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Complaint filed over CSIS torture comments

The BC Civil Liberties Association filed a complaint with the CSIS review body following testimony earlier this week that said the spy agency is willing to use information derived from torture.

The complaint to the Security Intelligence Review Committee was filed yesterday in response to comments made by CSIS lawyer Geoffrey O’Brian to the House of Commons public safety committee on Tuesday.

“The quotes suggested that CSIS either uses or would use information that it knew was derived from torture if it knew lives were at stake,” said David Eby, acting executive director of the BCCLA.

“If you use information derived from torture it condones the practice of torture,” Eby said.

According to media reports, O’Brian told the House of Commons public safety committee that CSIS would rarely use such information but it remained a possibility.

"The simple truth is, if we get information which can prevent something like the Air India bombing, the Twin Towers – whatever, frankly – that is the time when we will use it despite the provenance of that information," O’Brian said.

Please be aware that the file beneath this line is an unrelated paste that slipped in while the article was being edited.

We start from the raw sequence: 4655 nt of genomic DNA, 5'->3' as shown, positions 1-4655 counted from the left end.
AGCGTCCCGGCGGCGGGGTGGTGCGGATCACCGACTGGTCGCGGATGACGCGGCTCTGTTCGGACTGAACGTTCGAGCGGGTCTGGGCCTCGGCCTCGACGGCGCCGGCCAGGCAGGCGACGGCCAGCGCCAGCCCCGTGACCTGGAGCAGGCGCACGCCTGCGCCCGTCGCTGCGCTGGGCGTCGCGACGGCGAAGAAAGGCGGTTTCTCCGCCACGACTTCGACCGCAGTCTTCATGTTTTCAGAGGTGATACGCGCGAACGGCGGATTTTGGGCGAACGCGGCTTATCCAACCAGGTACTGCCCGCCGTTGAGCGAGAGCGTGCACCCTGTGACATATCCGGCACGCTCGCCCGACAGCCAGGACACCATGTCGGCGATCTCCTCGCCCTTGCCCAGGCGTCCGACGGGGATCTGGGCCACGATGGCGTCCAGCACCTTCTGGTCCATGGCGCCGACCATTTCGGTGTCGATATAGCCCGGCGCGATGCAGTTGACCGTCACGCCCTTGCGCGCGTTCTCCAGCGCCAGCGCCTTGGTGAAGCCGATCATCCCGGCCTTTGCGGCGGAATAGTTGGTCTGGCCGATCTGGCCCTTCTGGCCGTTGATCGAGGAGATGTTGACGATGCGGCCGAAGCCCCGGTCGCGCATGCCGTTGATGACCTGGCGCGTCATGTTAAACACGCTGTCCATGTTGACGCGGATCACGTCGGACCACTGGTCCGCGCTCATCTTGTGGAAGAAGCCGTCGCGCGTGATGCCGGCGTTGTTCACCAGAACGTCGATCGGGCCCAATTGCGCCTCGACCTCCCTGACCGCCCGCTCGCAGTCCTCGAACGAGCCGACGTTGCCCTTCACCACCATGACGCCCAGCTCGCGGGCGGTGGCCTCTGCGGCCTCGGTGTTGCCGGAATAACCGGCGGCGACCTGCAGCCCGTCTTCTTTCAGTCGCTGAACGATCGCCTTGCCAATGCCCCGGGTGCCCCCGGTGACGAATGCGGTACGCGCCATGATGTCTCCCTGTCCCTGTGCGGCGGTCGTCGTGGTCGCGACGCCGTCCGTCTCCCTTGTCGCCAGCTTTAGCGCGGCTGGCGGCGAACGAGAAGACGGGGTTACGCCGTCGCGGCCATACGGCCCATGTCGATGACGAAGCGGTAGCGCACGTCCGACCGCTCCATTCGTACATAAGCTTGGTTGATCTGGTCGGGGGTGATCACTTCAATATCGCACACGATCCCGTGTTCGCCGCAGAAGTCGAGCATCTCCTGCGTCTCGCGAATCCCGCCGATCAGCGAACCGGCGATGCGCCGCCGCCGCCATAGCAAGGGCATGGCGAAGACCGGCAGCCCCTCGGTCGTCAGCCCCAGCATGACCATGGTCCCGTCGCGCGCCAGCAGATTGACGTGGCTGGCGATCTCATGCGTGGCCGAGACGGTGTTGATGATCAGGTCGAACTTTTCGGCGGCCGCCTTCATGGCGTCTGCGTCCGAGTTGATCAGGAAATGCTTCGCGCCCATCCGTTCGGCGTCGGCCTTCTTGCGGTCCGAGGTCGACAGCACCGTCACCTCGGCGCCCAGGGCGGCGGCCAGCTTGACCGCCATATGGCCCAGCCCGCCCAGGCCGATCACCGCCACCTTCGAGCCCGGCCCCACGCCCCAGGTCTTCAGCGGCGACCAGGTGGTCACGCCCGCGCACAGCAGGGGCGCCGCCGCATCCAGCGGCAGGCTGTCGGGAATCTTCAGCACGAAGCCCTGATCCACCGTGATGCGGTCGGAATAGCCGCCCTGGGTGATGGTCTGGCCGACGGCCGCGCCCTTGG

The BCCLA complaint is asking the review body to investigate O’Brian’s comments, finding out if CSIS has relied on information derived from torture in the past and whether it remains current CSIS policy.

Public Safety Minister Peter Van Loan contradicted the lawyer’s testimony on Wednesday, saying that O’Brian’s statements were not government policy.

"We do not condone the use of torture in any circumstances," he said.

"If there's any indication, any evidence that torture may have been used, that information is discounted."

Critics said this denial shows inconsistency between the policies of the government and the spy agency.

“Either the government doesn’t know what CSIS is doing or CSIS doesn’t care what the government says,” said Eby.

The BCCLA helped draft a House of Commons bill to define Canada’s position on torture, following reports of the risk of torture faced by Afghan detainees when transferred by Canadian forces in Afghanistan.

NDP MP Dawn Black introduced the legislation last year to define Canadian policy and practice regarding torture.

“I drafted legislation because I think there is a gap and I think it needs to be addressed,” she said.

Black, who is leaving her seat to run as the NDP candidate for New Westminster in the B.C. provincial election, told The Hook that information obtained from torture is “notoriously unreliable” and violates Canada’s commitment to abolish torture.

According to the complaint filed against CSIS, the BCCLA considers torture to be “the most egregious potential civil liberties violation against the individual short of execution.”

Garrett Zehr reports for The Hook

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